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Lightning Strikes Thunderbird | Going from mild to wild.

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lightning strikes thunderbird

No Thunderbird enthusiast will ever forget that famous scene in "American Graffiti" where a mysterious, platinum blonde Suzanne Somers coyly smiled from behind the wheel of a porthole T-Bird. It's one of those images that indelibly mark the personality of the car. That sort of celebrity association can be a huge asset, but it has its drawbacks, too.

Boulevardier.

Despite all the design changes made over the years, the Thunderbird always retained a more genteel, even feminine persona, which carries over into the latest, reintroduced model. Not that there's anything wrong with that. The designers managed to preserve the styling cues of the original '55 two-seat cruiser without looking like a four-wheel caricature. Its new shape has a sweetness and refinement that's in keeping with its cruiser image. This boulevardier shares its basic DEW98-derived platform with the Lincoln LS and Jaguar S-Type, but the T-Bird feels softer and less precise than either sedan. It's happiest cruising at sedate velocities, especially with the top down, the sun shining and the birds chirping. So don't expect to see a commercial promotion for the new Thunderbird featuring some hairy-knuckled NASCAR driver.

All the more reason, then, to inject some testosterone. As Peter Cameron of Special Vehicle Concepts (SVC) points out, "The stock Thunderbird is too quiet, too soft, too slow. We decided to introduce a more masculine version (as we think) it was meant to be," and he does back up claims with action in his new Cameron SSE 2002 Thunderbird. This 'Bird not only wears fresh plumage, but also conceals some sharper claws.

Lightning Bird.

By way of comparison, the stock 2002 Thunderbird tips the scales at a rather portly 3,775 pounds, 40 pounds more than the Lincoln LS, which seats five to the T-Bird's two. It also uses that car's 252-horsepower 3.9-liter V-8 and five-speed automatic gearbox, good for a wholesome 0-60-mph time in the low 7-second range.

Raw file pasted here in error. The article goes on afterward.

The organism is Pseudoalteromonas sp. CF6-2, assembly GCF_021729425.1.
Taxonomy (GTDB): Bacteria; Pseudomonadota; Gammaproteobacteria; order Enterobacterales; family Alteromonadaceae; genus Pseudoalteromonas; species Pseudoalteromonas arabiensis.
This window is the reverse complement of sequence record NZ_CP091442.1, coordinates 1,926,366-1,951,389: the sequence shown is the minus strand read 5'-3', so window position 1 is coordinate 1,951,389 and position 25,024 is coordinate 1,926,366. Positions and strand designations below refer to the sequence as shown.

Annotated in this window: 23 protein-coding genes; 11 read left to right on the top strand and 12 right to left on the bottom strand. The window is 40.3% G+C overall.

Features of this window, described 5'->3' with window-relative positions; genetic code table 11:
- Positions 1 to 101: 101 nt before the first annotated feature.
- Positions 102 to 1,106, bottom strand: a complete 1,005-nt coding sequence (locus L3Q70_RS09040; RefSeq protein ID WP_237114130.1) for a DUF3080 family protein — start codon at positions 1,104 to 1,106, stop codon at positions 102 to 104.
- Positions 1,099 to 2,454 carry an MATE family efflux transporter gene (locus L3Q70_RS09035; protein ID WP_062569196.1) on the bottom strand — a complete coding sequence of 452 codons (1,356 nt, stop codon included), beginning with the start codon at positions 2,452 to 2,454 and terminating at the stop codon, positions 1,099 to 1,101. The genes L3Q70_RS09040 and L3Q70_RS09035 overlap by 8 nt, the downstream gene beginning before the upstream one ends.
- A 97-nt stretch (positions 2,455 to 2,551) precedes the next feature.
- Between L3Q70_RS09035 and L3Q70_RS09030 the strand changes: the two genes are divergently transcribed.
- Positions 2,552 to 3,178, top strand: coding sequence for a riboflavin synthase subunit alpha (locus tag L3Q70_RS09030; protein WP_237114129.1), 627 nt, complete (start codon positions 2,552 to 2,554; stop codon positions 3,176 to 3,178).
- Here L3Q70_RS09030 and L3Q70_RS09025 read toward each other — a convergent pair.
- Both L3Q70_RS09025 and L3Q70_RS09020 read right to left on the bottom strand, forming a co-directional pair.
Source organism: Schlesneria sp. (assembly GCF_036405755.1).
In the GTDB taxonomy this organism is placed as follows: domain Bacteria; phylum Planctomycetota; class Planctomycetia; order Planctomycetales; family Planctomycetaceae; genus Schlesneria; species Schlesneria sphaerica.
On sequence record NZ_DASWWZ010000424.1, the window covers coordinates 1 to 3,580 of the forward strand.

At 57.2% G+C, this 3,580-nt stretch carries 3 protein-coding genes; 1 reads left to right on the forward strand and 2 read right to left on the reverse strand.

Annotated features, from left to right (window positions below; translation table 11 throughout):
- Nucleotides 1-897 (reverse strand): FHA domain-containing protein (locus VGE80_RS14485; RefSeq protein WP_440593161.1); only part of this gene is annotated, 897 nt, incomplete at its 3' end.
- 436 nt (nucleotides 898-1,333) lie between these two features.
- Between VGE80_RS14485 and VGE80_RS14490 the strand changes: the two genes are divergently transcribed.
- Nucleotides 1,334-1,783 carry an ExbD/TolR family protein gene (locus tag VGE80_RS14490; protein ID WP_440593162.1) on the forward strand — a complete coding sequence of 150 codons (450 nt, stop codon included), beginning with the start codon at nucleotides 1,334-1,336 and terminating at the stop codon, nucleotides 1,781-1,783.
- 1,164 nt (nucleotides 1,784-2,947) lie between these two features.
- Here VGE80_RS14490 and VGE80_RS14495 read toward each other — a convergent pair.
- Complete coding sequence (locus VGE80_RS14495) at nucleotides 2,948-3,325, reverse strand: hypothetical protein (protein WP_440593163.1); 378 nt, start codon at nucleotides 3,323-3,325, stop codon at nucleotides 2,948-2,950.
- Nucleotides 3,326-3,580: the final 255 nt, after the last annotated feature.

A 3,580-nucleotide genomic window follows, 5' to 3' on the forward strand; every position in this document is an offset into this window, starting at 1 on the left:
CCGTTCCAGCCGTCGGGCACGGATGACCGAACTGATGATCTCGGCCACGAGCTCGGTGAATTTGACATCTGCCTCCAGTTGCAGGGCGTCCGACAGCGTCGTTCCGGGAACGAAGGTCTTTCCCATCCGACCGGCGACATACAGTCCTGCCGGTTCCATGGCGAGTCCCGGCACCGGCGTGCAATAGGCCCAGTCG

Into this sedate mix, Cameron poured some lightning from a bottle, an Eaton M90 GEN IV supercharger, set at a generous 6.5 pounds of boost and good for a 100-hp bump in the rear-wheel output, SVC claims. A K&N Super Filter and Borla Hi-Flow Stainless Steel Dual Exhaust help with respiration, and the exhaust note is now much more hale-and-hearty. Through some insider contacts, SVC was able to reprogram the code on the factory computer for crisper shift points and a higher rev limit. You may not be able to terrorize your local drag strip with this car, but it will break the tires loose when you stomp on the go pedal, good for a 0-60-mph time of 6.2 seconds.

Nice Nacelles.

To absorb this performance kick in the pants, the SVC T-Bird has Energy Suspension urethane bushings and Eibach springs, lowered one inch from stock. The factory brake rotors have been cross-drilled and the calipers epoxy-coated in yellow. The latter change looks cool, but doesn't change their performance. SVC upgraded the rolling stock to 19x8.5-inch Moda R6 Alloy Wheels fitted with 255/40ZR19 Toyo Proxes tires.

The styling changes added by Cameron are subtle, yet suggest a bird of prey. The five-piece aero body conversion designed by C-Tek displays a new front fascia, side skirts and rear cladding, along with a hard tonneau cover with sculptured headrest nacelles and aluminum accents. Those accents are particularly well executed, giving the rear deck a more dynamic visual statement. Carbon fiber accents adorn the cockpit.

Although the Cameron SSE Thunderbird is an integrated design, you can purchase the various packages separately, buffet style. As shown here, the price is about a $20,000 upcharge over a stock vehicle-Suzanne Somers' autograph not included.

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